Sunday, July 31, 2011

The Sunday School Bell

I walked into a large library.  The type of library you think of when you think of old men smoking cigars surrounded by books.  I spotted a comfy couch to take my place.  I was late.  My entrance was not unnoticed.  Most of the faces were familiar.  I had seen these faces weekly for years.  These faces had grieved and rejoiced with me through so many events of my life.  I found tears near the surface.  How I missed my family.  How I missed the church family who had loved me for so many years.  They were still together.  I wondered if they knew the treasure they had.  Had they lost it as I had, they would know.

I was greeted with warm smiles.  Those I didn’t know probably wondered who is this woman?  I listened to the teacher.  I thought of the first time I saw this teacher.  It was almost 30 years ago.  Where has the time gone?  His wife had died tragically.  I never knew her.  I remember so clearly sitting behind him as we worshiped in a high school auditorium.  I would think how sad it was for his beautiful young daughter to have lost her mother.  I observed how she clutched her white Bible with the zipper cover ended with a cross.  I wondered if her mother had given it to her.  I didn’t know her, but I prayed for her.

The teacher remarried; his wife, a fellow schoolteacher.  She was there this morning to help me find my place on the handout and greet me with a warm smile.  I thought I should have gotten to know her better.  As the Sunday School time concluded, she rose.  She had a bell in her hand.  Memories flooded me.  The Sunday School bell.  She made her rounds to ring the bell signaling that classes should conclude in 5 minutes.  Churches have been ringing Sunday School bells since before I was born. It seems so odd and yet so familiar and comforting.

Hugs followed the lesson.  How great to hug these necks.  I followed people to the sanctuary.  I had no idea where to go.  More warm familiar face – some with looks of shock, most with looks of delight greeted me with their hugs.  Four of those people were there the day I first walked into that church nearly 30 years ago.  Others came after me.  So many years we journeyed from building to building sharing life’s joys and sorrows.  These were the brothers and sisters who watched my children grow.  They asked about them by name.

Filling the room were an assortment of people I had never seen before.  They were diverse.  Some appeared needy.  I thought once again about the words of Jesus in Luke 4:18 "The Spirit of the Lord is on me, because He has anointed me to preach good news to the poor. He has sent me to proclaim freedom for the prisoners and recovery of sight for the blind, to release the oppressed, to proclaim the year of the Lord's favor.”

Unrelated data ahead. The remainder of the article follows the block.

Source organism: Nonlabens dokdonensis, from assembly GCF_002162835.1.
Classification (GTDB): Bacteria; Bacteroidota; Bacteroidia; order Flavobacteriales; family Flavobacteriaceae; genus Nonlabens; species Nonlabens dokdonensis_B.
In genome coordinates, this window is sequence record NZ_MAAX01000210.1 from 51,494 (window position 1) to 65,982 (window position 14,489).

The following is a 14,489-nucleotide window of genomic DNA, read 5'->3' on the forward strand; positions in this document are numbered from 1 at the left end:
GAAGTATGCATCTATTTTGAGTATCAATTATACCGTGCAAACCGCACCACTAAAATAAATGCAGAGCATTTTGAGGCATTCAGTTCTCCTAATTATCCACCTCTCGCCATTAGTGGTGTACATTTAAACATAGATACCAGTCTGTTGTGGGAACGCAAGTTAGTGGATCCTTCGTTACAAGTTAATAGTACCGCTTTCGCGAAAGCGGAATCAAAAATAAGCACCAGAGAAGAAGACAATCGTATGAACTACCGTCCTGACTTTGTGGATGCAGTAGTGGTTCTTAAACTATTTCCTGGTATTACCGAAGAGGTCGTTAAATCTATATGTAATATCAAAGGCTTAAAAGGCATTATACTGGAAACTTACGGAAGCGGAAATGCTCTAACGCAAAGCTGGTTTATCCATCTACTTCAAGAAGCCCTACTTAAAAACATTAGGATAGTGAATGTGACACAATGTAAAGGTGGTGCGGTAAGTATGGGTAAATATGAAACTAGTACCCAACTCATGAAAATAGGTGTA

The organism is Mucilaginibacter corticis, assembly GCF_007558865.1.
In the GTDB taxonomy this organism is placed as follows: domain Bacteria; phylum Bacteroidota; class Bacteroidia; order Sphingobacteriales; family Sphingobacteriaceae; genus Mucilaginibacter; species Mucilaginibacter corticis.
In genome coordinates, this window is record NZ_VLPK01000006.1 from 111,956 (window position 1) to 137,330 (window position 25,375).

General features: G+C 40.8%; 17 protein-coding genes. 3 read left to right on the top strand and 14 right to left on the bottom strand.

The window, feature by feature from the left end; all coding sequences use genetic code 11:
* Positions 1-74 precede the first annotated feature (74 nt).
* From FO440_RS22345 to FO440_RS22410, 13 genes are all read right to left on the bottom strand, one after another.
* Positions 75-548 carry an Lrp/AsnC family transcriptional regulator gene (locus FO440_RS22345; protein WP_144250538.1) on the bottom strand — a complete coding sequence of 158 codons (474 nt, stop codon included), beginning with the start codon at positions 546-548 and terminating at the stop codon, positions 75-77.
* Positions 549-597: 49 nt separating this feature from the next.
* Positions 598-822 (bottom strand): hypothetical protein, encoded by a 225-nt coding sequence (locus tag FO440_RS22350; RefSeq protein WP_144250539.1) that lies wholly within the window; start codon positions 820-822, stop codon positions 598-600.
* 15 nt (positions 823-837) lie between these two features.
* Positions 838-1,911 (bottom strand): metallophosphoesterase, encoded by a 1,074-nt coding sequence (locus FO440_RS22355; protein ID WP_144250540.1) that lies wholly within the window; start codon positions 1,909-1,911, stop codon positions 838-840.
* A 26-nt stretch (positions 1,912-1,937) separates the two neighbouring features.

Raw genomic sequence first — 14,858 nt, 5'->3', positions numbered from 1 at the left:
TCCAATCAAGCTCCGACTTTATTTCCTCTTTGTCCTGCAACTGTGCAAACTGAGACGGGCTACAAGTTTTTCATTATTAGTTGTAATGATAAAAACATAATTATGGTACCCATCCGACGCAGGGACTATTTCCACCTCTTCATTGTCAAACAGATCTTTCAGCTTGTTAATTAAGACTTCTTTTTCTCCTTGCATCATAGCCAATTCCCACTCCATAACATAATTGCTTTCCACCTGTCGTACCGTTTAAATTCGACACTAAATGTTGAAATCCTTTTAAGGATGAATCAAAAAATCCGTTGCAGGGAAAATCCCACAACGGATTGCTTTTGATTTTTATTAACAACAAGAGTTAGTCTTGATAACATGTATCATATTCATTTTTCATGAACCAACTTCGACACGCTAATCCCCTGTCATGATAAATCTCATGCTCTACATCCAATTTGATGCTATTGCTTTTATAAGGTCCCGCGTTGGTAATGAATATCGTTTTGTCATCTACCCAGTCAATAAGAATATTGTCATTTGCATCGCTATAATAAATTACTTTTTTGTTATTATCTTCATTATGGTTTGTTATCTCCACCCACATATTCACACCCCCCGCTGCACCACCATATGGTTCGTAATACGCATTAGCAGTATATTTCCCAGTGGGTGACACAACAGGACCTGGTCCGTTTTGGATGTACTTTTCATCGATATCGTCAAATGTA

The faces of the people told me that many needed freedom and were finding it in this house of love.  I saw a young man with a developmental disability waving a flag to express his worship.  I saw people of every color joining in worship.  Hugs were exchanged by people who normally would not cross paths but for the grace and mercy of God.  There had been a death that week of a young woman in the congregation.  There had been a community wide outreach including a march of 1000 people to pray for the city.  The church, still small, was mighty.



The pastor, my pastor through many trials, the pastor who I worked side-by-side serving the Kingdom- the pastor who gave me the first pulpit to preach from – saw me.  We hugged.  Later I would lead the congregation in prayer.

As I raised my hands in worship singing Holy Holy Holy, I thanked God to be home.  I thanked God that I survived all the trials that life has thrown my way since I left that holy place 10 years ago.  I thanked God that the Sunday School bell was still being rung.  I prayed God would either send me back home or give me a new home in a house of love.

As I got ready to leave a younger man who was now teaching the teens came to say hello.  He appeared to be African.  He shook my hand.  Then he said words that brought the tears again.  “I want to thank you for being part of the founding of this church and working so hard.  Because you did, I have this church for me and my children.”  I thought yes, it was because those who went before me ringing a Sunday School bell that I learned about Jesus and prepared me for taking my turn building the Kingdom in New Britain CT.  Now God had sent this man to take his turn there.

Only one life will soon be past, Only what’s done for Christ will last.

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